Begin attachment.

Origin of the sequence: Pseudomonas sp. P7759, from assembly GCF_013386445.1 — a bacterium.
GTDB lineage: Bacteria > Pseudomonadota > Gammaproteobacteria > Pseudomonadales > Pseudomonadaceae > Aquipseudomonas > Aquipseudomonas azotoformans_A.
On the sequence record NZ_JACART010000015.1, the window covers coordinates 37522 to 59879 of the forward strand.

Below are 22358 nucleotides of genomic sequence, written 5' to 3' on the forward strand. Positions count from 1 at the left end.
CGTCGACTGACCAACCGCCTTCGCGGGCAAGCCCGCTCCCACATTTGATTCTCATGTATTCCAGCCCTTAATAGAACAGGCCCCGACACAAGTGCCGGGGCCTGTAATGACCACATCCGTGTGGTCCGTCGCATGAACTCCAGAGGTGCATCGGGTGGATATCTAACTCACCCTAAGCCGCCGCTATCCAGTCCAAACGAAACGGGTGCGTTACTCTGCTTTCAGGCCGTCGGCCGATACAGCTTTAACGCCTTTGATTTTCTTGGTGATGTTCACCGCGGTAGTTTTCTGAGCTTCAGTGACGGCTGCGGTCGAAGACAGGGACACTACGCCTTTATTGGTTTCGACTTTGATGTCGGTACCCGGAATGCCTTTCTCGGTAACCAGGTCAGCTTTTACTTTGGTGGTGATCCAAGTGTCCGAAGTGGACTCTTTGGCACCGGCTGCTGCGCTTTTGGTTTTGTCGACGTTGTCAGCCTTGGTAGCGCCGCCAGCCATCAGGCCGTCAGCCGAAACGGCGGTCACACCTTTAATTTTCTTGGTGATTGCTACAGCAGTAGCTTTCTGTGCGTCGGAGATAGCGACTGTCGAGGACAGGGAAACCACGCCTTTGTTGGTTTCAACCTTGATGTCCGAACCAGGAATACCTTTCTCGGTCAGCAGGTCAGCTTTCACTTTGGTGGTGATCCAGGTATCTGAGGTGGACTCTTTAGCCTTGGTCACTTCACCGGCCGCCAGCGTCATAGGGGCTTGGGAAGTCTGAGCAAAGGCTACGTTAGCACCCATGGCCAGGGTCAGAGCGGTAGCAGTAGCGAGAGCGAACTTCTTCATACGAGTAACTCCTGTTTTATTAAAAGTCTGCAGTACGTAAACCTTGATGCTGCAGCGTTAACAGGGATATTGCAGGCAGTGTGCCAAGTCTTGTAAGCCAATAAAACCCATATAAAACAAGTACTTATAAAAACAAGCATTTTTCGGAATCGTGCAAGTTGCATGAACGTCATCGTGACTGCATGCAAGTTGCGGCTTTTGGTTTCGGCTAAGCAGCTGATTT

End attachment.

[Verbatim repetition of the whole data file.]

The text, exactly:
Origin of the sequence: Pseudomonas sp. P7759, from assembly GCF_013386445.1 — a bacterium.
GTDB lineage: Bacteria > Pseudomonadota > Gammaproteobacteria > Pseudomonadales > Pseudomonadaceae > Aquipseudomonas > Aquipseudomonas azotoformans_A.
On the sequence record NZ_JACART010000015.1, the window covers coordinates 37522 to 59879 of the forward strand.

Below are 22358 nucleotides of genomic sequence, written 5' to 3' on the forward strand. Positions count from 1 at the left end.
CGTCGACTGACCAACCGCCTTCGCGGGCAAGCCCGCTCCCACATTTGATTCTCATGTATTCCAGCCCTTAATAGAACAGGCCCCGACACAAGTGCCGGGGCCTGTAATGACCACATCCGTGTGGTCCGTCGCATGAACTCCAGAGGTGCATCGGGTGGATATCTAACTCACCCTAAGCCGCCGCTATCCAGTCCAAACGAAACGGGTGCGTTACTCTGCTTTCAGGCCGTCGGCCGATACAGCTTTAACGCCTTTGATTTTCTTGGTGATGTTCACCGCGGTAGTTTTCTGAGCTTCAGTGACGGCTGCGGTCGAAGACAGGGACACTACGCCTTTATTGGTTTCGACTTTGATGTCGGTACCCGGAATGCCTTTCTCGGTAACCAGGTCAGCTTTTACTTTGGTGGTGATCCAAGTGTCCGAAGTGGACTCTTTGGCACCGGCTGCTGCGCTTTTGGTTTTGTCGACGTTGTCAGCCTTGGTAGCGCCGCCAGCCATCAGGCCGTCAGCCGAAACGGCGGTCACACCTTTAATTTTCTTGGTGATTGCTACAGCAGTAGCTTTCTGTGCGTCGGAGATAGCGACTGTCGAGGACAGGGAAACCACGCCTTTGTTGGTTTCAACCTTGATGTCCGAACCAGGAATACCTTTCTCGGTCAGCAGGTCAGCTTTCACTTTGGTGGTGATCCAGGTATCTGAGGTGGACTCTTTAGCCTTGGTCACTTCACCGGCCGCCAGCGTCATAGGGGCTTGGGAAGTCTGAGCAAAGGCTACGTTAGCACCCATGGCCAGGGTCAGAGCGGTAGCAGTAGCGAGAGCGAACTTCTTCATACGAGTAACTCCTGTTTTATTAAAAGTCTGCAGTACGTAAACCTTGATGCTGCAGCGTTAACAGGGATATTGCAGGCAGTGTGCCAAGTCTTGTAAGCCAATAAAACCCATATAAAACAAGTACTTATAAAAACAAGCATTTTTCGGAATCGTGCAAGTTGCATGAACGTCATCGTGACTGCATGCAAGTTGCGGCTTTTGGTTTCGGCTAAGCAGCTGATTT